Pacific Coral Larvae Transplants Likely To Fail

By on August 25, 2016
coral larvae transplant

In the face of hopes that corals in one corner of the Pacific Ocean could be transplanted and replenish those in another, research from scientists at Penn State University has found that the coral larvae would likely not survive the trip. Investigators used simulations to back up the prediction.

Researchers used a supercomputer to simulate billions of coral larvae traveling on ocean currents over a 14.5-year period. The simulations showed that even during extreme environmental events that speed ocean currents, like the 1997-1998 El Niño, coral larvae could not survive long enough to make the trip from coral reefs in the western and central Pacific to those in the east.

The study used a state-of-the-art numerical model run on Bristol University’s BlueCrystal supercomputer to track the dispersal of simulated coral larvae from 636 reef locations in the Pacific. The computer enabled the researchers to deal with the very large computational demands required to explicitly test, for the first time, a long-standing theory that El Niño events could promote long-distance dispersal of coral larvae across the Pacific Ocean.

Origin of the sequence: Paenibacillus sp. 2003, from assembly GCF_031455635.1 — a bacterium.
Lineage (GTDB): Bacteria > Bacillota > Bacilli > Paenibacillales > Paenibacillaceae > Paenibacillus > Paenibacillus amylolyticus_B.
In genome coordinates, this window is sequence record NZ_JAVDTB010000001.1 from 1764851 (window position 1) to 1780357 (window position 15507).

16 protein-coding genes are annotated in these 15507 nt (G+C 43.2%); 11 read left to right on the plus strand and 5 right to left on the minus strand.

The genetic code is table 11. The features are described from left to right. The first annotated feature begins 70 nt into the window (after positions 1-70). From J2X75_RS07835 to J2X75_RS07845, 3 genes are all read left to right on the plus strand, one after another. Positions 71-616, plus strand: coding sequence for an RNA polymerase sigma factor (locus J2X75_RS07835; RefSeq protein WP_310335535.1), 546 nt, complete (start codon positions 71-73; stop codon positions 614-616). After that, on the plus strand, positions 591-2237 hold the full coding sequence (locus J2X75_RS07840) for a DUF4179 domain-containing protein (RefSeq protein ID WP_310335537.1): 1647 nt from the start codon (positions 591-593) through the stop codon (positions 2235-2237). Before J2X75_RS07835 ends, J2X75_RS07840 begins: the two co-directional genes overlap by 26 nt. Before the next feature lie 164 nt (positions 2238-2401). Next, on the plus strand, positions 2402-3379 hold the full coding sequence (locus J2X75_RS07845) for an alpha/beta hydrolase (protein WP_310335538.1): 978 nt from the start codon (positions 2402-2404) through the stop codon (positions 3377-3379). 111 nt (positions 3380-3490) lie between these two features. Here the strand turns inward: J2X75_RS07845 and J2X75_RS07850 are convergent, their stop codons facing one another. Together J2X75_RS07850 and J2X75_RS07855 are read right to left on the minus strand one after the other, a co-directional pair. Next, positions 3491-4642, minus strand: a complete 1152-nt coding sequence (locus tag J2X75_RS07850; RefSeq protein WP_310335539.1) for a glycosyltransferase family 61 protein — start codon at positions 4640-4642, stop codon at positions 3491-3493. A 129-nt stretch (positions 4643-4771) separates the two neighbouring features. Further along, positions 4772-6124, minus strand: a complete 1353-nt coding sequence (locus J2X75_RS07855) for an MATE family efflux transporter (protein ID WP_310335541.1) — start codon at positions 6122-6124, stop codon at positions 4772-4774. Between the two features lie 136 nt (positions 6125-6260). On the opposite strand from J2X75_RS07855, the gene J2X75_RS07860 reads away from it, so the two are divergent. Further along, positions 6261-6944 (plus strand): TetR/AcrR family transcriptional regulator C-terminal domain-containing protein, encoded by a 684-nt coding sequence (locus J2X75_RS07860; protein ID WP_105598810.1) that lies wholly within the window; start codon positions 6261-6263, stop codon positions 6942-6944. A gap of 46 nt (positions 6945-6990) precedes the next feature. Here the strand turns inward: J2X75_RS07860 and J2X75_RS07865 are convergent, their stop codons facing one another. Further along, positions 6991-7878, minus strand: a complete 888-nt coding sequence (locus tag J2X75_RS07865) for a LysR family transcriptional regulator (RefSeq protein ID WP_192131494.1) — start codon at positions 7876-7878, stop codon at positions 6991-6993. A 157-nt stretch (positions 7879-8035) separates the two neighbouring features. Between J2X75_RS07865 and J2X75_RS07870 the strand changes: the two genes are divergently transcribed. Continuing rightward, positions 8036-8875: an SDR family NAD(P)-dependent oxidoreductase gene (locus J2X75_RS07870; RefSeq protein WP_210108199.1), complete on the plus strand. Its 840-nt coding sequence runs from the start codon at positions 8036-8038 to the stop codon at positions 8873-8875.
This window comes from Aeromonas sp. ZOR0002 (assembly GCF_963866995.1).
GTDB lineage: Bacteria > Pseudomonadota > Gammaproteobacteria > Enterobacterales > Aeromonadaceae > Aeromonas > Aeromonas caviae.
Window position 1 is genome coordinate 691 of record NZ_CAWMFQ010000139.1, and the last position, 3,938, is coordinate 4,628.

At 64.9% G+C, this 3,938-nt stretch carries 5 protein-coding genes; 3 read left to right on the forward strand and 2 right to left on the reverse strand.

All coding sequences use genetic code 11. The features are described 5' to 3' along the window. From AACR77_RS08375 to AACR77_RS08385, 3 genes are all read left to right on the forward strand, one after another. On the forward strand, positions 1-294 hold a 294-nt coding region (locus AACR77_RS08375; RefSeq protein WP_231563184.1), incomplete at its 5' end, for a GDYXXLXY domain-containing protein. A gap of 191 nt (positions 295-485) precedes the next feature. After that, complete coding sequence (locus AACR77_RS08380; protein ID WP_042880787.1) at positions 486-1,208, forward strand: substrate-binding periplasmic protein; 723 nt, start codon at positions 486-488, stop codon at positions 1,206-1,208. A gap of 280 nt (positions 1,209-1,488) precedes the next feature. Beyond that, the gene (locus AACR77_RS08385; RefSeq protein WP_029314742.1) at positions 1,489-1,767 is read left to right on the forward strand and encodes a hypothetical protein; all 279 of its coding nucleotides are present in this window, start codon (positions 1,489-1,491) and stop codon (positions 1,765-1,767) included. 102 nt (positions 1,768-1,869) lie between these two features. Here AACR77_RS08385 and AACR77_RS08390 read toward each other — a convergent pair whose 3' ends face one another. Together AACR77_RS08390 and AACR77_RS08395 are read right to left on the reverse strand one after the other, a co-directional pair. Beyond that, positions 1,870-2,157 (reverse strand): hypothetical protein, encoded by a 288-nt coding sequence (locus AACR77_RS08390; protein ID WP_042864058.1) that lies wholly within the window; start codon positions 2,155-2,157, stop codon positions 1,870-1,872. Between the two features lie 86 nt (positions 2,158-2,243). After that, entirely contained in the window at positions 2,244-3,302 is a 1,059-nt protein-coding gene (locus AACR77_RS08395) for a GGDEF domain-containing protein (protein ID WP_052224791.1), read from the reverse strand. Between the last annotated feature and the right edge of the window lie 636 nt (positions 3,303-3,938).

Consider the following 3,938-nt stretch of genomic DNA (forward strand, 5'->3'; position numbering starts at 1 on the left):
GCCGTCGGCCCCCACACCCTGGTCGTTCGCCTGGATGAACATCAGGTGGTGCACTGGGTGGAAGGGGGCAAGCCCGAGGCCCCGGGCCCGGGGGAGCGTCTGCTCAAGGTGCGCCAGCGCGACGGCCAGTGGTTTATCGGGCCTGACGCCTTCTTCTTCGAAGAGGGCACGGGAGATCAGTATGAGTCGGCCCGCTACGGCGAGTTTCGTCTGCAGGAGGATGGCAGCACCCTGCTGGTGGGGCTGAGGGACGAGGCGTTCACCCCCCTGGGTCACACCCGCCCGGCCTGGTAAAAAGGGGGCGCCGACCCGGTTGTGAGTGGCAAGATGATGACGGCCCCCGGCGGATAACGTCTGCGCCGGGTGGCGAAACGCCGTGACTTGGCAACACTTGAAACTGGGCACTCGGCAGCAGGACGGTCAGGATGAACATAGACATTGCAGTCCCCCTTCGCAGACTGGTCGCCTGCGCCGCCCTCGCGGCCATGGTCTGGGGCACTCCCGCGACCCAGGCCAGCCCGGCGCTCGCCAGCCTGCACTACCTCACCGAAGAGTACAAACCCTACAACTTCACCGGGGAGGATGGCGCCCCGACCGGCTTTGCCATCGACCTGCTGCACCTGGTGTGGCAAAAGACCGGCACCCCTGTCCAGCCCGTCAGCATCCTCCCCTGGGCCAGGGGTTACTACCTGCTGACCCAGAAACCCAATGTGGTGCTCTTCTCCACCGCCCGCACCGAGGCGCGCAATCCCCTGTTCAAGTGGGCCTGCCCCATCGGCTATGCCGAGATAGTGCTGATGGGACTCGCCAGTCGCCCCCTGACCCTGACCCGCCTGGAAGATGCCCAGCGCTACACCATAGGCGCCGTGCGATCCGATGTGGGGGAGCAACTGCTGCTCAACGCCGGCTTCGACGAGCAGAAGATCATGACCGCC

The researchers used the simulations to identify reefs that either are important sources of larvae to other reefs, or are very isolated from such sources and therefore potentially more vulnerable to disturbances. One such area is the Eastern Tropical Pacific, a large area stretching from Baja California in the north to the coastline of Ecuador and the Galapagos Islands in the south.

Coral reefs in this region have been around for thousands of years despite living in particularly hostile environments for reef formation with limited suitable coastline, cool temperatures and frequent disturbances. Eastern Tropical Pacific reefs are sparsely distributed and are also very isolated, both within the region itself and from the more diverse reefs of the central and western Pacific.

Investigators say that their findings can directly help with conservation efforts of corals. Full results of the work are published in the journal Nature Communications.

Top image: Coral releasing egg / sperm bundles which will be fertilized in the water to form poppy-seed-sized larvae. (Credit: Penn State University / CC BY-NC-ND 2.0)

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